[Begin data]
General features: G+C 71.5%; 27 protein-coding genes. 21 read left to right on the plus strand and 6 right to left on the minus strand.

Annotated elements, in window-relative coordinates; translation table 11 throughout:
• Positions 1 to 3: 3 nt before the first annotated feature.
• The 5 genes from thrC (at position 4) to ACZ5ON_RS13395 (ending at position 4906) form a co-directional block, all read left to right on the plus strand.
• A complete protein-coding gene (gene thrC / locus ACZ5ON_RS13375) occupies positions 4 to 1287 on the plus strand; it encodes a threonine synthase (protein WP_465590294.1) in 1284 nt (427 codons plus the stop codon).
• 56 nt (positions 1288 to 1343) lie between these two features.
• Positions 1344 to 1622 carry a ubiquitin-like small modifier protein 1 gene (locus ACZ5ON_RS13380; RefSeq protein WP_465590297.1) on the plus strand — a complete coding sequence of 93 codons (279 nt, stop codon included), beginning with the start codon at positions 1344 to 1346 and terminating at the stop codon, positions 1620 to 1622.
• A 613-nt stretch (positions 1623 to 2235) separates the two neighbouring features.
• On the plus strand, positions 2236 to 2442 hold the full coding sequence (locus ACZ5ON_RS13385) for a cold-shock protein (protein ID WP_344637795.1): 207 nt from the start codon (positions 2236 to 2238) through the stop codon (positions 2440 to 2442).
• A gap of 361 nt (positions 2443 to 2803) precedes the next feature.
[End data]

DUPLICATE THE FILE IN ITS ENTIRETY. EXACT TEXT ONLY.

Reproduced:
General features: G+C 71.5%; 27 protein-coding genes. 21 read left to right on the plus strand and 6 right to left on the minus strand.

Annotated elements, in window-relative coordinates; translation table 11 throughout:
• Positions 1 to 3: 3 nt before the first annotated feature.
• The 5 genes from thrC (at position 4) to ACZ5ON_RS13395 (ending at position 4906) form a co-directional block, all read left to right on the plus strand.
• A complete protein-coding gene (gene thrC / locus ACZ5ON_RS13375) occupies positions 4 to 1287 on the plus strand; it encodes a threonine synthase (protein WP_465590294.1) in 1284 nt (427 codons plus the stop codon).
• 56 nt (positions 1288 to 1343) lie between these two features.
• Positions 1344 to 1622 carry a ubiquitin-like small modifier protein 1 gene (locus ACZ5ON_RS13380; RefSeq protein WP_465590297.1) on the plus strand — a complete coding sequence of 93 codons (279 nt, stop codon included), beginning with the start codon at positions 1344 to 1346 and terminating at the stop codon, positions 1620 to 1622.
• A 613-nt stretch (positions 1623 to 2235) separates the two neighbouring features.
• On the plus strand, positions 2236 to 2442 hold the full coding sequence (locus ACZ5ON_RS13385) for a cold-shock protein (protein ID WP_344637795.1): 207 nt from the start codon (positions 2236 to 2238) through the stop codon (positions 2440 to 2442).
• A gap of 361 nt (positions 2443 to 2803) precedes the next feature.